It is possible to get a car loan with a judgment on your credit report, but it will be difficult. You have two major obstacles to overcome:
- Any balance still owed on the judgment.
- Your low credit score from the judgment.
Credit Score Impact of a Judgment
Once a judgment has been granted against you it will appear on your credit report for at least seven years from the day you first went delinquent on the account. Immediately after it appears on your credit report, your score will drop by quite a bit. How much depends on how high your score was to begin with. A score over 680 will lose at least 100 points, but if your score was only 540 to start, it will only drop 20-30 points. This is typical. The lower your score already is, the less impact such events have on it. After all, your score can only go so low.
Balance Still Owed
The next hurdle is any balance remaining. Most lenders are uncomfortable saddling you with a new balance when you have one still to be paid. There is only so much that can be squeezed out of your income each month. With a judgment, traditional lenders will not offer you a loan. The few credit unions that are willing to deal with low credit scores and a judgment are going to require that the amount owed be paid in full before they will offer a new loan.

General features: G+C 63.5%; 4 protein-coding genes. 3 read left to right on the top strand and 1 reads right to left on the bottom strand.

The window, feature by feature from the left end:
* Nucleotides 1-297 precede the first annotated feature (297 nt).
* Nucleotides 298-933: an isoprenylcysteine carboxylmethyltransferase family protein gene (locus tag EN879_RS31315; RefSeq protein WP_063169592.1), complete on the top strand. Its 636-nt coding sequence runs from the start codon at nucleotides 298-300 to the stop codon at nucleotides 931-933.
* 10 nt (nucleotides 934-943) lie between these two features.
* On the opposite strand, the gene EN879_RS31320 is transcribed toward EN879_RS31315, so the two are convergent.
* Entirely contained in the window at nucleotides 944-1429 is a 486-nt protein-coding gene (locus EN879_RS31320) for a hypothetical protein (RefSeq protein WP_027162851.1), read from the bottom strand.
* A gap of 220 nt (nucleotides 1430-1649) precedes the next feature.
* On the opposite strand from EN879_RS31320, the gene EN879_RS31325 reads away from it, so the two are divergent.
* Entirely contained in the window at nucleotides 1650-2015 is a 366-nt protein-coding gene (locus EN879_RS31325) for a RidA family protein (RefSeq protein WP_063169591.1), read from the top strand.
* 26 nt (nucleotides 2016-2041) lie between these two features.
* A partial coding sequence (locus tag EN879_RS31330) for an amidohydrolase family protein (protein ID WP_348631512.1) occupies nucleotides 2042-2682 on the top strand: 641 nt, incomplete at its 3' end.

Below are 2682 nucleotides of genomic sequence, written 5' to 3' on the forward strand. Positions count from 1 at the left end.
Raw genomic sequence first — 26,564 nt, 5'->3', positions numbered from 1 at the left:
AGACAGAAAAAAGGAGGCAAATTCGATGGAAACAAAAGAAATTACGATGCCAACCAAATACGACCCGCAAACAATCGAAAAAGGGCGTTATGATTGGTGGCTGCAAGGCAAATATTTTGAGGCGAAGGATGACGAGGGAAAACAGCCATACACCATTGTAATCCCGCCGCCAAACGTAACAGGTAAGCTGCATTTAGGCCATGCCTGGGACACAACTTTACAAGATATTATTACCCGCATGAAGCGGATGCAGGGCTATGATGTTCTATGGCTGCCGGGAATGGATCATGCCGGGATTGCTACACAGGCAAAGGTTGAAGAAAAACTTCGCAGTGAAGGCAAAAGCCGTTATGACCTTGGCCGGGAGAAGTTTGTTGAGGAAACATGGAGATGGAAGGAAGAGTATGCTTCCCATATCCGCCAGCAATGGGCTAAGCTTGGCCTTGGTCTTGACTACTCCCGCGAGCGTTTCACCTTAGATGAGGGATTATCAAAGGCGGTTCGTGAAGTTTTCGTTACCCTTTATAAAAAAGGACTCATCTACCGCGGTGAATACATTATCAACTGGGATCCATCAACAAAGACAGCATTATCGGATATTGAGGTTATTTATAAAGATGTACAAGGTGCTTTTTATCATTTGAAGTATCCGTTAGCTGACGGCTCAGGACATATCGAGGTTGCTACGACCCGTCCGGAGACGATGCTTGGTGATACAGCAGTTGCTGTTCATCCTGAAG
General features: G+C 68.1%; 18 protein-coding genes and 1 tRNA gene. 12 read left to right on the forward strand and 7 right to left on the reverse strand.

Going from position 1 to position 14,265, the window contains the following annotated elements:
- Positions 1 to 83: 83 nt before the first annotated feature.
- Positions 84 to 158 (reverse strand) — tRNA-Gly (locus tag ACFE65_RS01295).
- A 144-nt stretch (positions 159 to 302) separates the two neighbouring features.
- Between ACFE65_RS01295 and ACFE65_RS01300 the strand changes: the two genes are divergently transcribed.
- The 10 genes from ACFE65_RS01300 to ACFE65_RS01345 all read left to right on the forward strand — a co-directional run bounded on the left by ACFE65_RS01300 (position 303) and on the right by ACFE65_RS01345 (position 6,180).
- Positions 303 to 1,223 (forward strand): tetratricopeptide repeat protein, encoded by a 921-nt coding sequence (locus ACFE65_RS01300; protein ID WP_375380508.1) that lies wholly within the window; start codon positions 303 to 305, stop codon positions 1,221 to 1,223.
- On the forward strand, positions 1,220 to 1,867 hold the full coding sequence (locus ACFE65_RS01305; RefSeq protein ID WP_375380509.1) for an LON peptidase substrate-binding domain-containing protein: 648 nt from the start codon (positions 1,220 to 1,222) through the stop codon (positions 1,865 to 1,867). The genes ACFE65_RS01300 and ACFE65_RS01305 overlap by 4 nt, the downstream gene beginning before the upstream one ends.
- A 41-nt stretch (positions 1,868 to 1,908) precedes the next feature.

BHPH and Other Options
If you have not been able to pay the judgment in full, but need a car now, you have the option of a buy-here-pay-here dealership. This really should be your last resort. These businesses sell cars to consumers at the lowest ends of the credit spectrum, and they don’t do credit checks. The problem is, welcoming such consumers comes at a price: very high interest rates, very prohibitive lending terms, and often the installation of GPS or ignition kill-switches to aid in repossession, it being so common.
As an alternative, you can work with an approval service such as ours. When you apply online, we do everything in our power to place your application in the helping hands of a dealer or lender who wants to grant you credit. In some instances, these lenders are willing to look at the age of the judgment and offer you a second chance auto loan. Be sure to research the lender before you finalize your loan. Check with the Better Business Bureau and the Consumer Financial Protection Bureau to see if there are an issues that you need to be aware of.